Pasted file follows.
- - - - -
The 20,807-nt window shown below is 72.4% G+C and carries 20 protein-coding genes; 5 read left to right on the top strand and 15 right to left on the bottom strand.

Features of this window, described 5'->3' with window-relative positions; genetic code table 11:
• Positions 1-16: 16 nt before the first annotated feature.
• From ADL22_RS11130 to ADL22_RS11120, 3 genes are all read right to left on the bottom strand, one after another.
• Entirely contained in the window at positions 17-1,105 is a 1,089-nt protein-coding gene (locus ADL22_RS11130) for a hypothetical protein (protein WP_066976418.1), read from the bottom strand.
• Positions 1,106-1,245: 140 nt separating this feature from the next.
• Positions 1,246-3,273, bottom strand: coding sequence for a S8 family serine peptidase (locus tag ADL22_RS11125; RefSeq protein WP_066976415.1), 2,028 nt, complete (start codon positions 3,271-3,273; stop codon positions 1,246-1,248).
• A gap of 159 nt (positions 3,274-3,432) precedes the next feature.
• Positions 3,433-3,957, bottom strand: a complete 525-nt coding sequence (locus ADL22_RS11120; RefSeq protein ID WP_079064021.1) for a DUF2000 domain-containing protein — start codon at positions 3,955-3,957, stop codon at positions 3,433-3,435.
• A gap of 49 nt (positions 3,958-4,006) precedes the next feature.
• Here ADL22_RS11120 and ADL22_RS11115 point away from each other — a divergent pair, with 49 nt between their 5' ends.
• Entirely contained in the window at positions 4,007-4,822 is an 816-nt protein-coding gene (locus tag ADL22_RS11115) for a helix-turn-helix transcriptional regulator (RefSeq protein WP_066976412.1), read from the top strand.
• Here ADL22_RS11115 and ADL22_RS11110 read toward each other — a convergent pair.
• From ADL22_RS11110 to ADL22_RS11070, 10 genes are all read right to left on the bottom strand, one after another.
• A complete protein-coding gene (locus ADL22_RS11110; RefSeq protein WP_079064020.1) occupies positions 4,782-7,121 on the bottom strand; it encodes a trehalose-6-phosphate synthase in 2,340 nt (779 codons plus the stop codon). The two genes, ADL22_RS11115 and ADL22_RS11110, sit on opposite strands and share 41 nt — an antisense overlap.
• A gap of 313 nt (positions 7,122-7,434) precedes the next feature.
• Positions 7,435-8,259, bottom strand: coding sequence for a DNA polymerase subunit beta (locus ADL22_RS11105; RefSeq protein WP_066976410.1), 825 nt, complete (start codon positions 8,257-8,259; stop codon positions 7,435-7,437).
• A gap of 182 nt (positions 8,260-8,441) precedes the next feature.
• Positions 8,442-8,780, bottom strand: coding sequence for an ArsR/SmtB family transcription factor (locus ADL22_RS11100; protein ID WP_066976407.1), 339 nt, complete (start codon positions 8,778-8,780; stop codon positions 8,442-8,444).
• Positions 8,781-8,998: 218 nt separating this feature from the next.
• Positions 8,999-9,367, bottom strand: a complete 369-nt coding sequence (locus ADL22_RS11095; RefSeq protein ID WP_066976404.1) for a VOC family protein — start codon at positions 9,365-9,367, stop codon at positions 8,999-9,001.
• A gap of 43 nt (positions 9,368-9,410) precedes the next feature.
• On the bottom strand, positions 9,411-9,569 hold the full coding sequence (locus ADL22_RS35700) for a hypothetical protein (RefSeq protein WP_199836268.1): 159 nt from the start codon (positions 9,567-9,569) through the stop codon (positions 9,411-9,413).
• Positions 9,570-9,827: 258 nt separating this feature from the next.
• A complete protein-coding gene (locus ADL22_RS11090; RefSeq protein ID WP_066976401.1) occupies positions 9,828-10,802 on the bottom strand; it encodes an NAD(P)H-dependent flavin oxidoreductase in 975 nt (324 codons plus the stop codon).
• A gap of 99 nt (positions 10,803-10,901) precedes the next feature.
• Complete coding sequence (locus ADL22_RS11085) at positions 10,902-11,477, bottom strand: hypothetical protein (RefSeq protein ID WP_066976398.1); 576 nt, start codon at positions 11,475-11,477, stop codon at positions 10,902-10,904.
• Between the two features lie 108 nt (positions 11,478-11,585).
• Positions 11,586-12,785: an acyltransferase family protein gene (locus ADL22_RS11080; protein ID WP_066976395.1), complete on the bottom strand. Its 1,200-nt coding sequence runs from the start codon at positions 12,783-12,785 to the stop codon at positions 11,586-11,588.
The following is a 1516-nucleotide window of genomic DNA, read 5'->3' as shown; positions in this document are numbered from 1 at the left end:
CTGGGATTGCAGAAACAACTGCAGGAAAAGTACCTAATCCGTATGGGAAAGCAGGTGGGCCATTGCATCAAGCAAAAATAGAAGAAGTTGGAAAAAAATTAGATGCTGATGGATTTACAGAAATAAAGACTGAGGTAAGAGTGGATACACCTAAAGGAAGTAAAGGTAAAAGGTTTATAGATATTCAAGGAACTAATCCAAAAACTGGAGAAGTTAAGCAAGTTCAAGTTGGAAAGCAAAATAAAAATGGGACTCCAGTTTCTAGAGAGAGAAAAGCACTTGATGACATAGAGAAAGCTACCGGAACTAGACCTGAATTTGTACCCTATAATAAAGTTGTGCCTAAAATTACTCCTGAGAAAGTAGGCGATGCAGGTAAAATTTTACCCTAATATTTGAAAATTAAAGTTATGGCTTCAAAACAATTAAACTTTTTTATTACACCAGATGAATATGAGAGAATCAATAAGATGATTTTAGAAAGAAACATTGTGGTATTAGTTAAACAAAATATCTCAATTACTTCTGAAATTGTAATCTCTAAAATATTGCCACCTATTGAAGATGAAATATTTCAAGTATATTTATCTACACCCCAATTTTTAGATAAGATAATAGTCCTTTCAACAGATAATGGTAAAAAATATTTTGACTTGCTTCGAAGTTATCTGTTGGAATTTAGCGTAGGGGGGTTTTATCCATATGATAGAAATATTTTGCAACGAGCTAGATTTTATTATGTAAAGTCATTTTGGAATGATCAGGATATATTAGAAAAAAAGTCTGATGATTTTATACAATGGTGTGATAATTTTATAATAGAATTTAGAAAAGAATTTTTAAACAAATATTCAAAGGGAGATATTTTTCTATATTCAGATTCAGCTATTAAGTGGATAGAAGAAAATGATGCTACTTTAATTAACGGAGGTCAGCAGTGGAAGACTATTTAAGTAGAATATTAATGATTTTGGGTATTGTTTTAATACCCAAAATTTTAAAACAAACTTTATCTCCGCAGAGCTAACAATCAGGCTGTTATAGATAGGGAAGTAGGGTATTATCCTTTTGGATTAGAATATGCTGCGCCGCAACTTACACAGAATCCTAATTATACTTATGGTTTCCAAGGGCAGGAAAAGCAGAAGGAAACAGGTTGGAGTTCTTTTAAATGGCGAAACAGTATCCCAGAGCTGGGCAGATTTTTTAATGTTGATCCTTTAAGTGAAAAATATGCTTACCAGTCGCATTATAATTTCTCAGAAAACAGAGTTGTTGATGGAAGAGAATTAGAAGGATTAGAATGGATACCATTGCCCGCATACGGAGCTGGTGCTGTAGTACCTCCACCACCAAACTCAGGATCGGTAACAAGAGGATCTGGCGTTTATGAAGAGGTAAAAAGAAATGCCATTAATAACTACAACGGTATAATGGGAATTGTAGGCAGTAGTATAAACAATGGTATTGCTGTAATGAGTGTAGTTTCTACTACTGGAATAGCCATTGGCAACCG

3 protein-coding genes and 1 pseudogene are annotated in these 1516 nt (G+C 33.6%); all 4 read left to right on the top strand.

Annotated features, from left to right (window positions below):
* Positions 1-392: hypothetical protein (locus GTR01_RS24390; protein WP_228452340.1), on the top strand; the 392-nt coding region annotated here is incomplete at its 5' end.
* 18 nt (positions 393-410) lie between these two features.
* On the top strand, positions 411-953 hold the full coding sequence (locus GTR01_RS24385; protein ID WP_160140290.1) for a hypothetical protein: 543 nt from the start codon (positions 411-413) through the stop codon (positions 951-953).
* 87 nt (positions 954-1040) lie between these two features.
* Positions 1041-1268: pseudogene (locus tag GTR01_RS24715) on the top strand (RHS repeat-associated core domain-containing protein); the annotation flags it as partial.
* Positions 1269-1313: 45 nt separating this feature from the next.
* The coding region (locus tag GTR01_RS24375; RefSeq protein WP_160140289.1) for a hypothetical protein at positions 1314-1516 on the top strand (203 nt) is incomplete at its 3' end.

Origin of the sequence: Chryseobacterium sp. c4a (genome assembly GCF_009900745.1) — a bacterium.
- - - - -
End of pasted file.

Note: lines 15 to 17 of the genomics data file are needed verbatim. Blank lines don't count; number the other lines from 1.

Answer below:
• A complete protein-coding gene (locus ADL22_RS11110; RefSeq protein WP_079064020.1) occupies positions 4,782-7,121 on the bottom strand; it encodes a trehalose-6-phosphate synthase in 2,340 nt (779 codons plus the stop codon). The two genes, ADL22_RS11115 and ADL22_RS11110, sit on opposite strands and share 41 nt — an antisense overlap.
• A gap of 313 nt (positions 7,122-7,434) precedes the next feature.
• Positions 7,435-8,259, bottom strand: coding sequence for a DNA polymerase subunit beta (locus ADL22_RS11105; RefSeq protein WP_066976410.1), 825 nt, complete (start codon positions 8,257-8,259; stop codon positions 7,435-7,437).